Elsewhere, we’ve got the power button on the right, the volume clickers on the left, and the fingerprint scanner on the back, best suited for either hand’s index finger. The quad-camera bulge is fairly apparent, but the phone comes with a transparent case so you can put it flat on a surface and not lose the crystalline pattern on the back.

Best of all – a headphone jack! With flagships seeming to have definitely left them behind in the second half of this year, any low- or mid-range contender that sticks up for the humble 3.5mm slot gets points in my book.

The 5 Pro’s screen is sharp and clear to view, with a 90+ per cent screen-to-body ratio, interrupted only by a slight teardrop notch at the top, and narrow bezel at the bottom. It’s a beefy screen that doesn’t intrude on watching videos and playing games.

There are no certifications for water or dust resistance, only a reassurance from realme that the 5 Pro is “splash-proof in normal daily usage but not applicable to extreme situations”.

Storage and performance

We’ve been lucky enough to get the 8GB RAM version of the 5 Pro in the office. This comes in at €249 (£213) from the vendor’s EU website – currently the only way to buy the phone, although you can get it with a UK plug.

The other option is the 4GB RAM version at €199 (£170), but it’s probably worth stumping up the difference. This way, you’re getting Google-beating specs at more than a third of the price.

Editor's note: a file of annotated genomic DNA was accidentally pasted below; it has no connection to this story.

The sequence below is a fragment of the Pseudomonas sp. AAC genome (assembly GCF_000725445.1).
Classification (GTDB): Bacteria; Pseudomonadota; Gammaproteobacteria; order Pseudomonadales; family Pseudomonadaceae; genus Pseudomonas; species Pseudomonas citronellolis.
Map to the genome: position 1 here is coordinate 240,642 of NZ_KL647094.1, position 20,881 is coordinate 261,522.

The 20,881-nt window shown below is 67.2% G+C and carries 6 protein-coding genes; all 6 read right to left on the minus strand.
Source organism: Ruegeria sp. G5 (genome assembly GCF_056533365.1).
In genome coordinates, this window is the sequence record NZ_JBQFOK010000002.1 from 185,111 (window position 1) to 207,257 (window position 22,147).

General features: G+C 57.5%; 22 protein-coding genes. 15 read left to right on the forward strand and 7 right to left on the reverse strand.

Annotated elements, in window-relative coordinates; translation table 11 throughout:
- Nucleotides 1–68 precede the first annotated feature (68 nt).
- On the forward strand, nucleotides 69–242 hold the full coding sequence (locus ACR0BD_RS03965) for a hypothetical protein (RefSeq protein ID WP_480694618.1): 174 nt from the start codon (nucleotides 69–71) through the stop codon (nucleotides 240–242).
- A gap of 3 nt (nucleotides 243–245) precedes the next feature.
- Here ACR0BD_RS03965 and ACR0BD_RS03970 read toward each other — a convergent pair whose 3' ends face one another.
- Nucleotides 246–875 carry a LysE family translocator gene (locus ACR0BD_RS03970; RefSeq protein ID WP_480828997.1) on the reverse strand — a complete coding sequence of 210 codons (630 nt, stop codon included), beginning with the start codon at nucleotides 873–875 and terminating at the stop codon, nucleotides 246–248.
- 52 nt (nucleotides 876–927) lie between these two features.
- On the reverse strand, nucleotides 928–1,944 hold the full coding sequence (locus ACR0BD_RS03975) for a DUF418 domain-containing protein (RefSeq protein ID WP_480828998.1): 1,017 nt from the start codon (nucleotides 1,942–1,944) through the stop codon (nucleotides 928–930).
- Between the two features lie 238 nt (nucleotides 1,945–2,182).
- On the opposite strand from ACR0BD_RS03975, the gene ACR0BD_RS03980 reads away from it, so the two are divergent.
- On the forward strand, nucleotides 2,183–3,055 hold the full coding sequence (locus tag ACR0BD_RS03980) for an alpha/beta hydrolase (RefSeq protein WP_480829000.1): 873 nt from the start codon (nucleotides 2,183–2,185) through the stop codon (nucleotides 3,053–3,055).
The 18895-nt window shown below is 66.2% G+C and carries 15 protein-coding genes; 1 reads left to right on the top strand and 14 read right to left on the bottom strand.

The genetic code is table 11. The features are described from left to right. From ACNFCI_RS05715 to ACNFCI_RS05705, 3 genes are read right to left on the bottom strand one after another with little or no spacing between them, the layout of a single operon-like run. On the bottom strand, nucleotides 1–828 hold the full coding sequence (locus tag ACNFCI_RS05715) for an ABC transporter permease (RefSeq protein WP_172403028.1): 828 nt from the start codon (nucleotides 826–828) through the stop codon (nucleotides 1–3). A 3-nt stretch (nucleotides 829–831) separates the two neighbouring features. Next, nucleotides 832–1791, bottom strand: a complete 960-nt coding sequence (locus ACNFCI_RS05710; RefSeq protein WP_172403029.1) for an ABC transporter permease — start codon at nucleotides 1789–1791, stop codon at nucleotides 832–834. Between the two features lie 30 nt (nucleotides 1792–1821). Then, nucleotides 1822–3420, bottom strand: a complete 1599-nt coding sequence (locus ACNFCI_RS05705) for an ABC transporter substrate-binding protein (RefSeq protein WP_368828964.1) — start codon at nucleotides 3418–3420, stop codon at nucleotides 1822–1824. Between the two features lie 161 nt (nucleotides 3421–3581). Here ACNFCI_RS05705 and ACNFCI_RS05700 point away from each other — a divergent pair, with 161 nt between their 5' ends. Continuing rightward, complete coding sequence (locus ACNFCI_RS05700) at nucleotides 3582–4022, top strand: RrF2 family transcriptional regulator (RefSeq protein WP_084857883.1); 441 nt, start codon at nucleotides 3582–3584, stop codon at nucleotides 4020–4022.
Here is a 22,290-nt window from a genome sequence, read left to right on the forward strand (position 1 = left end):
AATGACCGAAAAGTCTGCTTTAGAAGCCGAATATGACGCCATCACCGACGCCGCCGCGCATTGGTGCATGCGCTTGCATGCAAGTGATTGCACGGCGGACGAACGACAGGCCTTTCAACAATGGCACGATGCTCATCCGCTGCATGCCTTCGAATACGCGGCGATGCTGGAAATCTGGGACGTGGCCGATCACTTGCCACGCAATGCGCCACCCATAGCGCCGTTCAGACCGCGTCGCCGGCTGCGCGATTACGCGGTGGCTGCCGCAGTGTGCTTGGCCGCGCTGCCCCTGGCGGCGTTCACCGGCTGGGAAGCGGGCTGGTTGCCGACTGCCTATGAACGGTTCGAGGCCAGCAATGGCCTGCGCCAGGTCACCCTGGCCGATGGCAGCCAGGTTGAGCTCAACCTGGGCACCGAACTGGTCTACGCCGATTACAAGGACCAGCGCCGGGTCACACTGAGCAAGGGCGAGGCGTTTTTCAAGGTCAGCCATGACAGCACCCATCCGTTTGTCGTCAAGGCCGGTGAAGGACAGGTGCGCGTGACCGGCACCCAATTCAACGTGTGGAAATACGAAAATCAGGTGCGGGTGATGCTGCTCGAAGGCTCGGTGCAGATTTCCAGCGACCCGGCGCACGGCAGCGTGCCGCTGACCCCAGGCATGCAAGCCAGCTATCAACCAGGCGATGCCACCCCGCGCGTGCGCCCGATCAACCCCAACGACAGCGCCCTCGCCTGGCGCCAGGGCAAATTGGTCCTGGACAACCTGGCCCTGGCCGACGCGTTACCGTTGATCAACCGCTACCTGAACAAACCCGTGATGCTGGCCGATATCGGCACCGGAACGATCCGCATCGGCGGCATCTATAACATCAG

In terms of unlocking, both face and fingerprint unlocking are lightning fast. I’ve had this experience with the past few phones I’ve reviewed, but, again, at this price point it’s pretty darn exceptional.

The 4,050mAh battery is welcome, given how loaded with RAM this phone is, and I’ve got good things to say about it. About half an hour on Call of Duty Mobile (which played very smoothly) consumed 10 per cent of charge. You could quite easily get through a day with this on normal usage (music, a few emails and messages, social media), and probably eke out two. If you do end up exhausting the battery, the VOOC 3.0 fast charger should give you more than enough to leave the house after half an hour.

In terms of performance, the phone runs absolutely fine – there’s not much to say beyond that. It doesn’t offer much in terms of motion sensing bells and whistles, like Google’s latest handset, or claim to have Google Assistant at its best ever, but there’s very little jank or lag when using apps (if any), and the phone’s Hyperboost technology improves gaming efficiency.

Key selling points

  • Crystalline rear design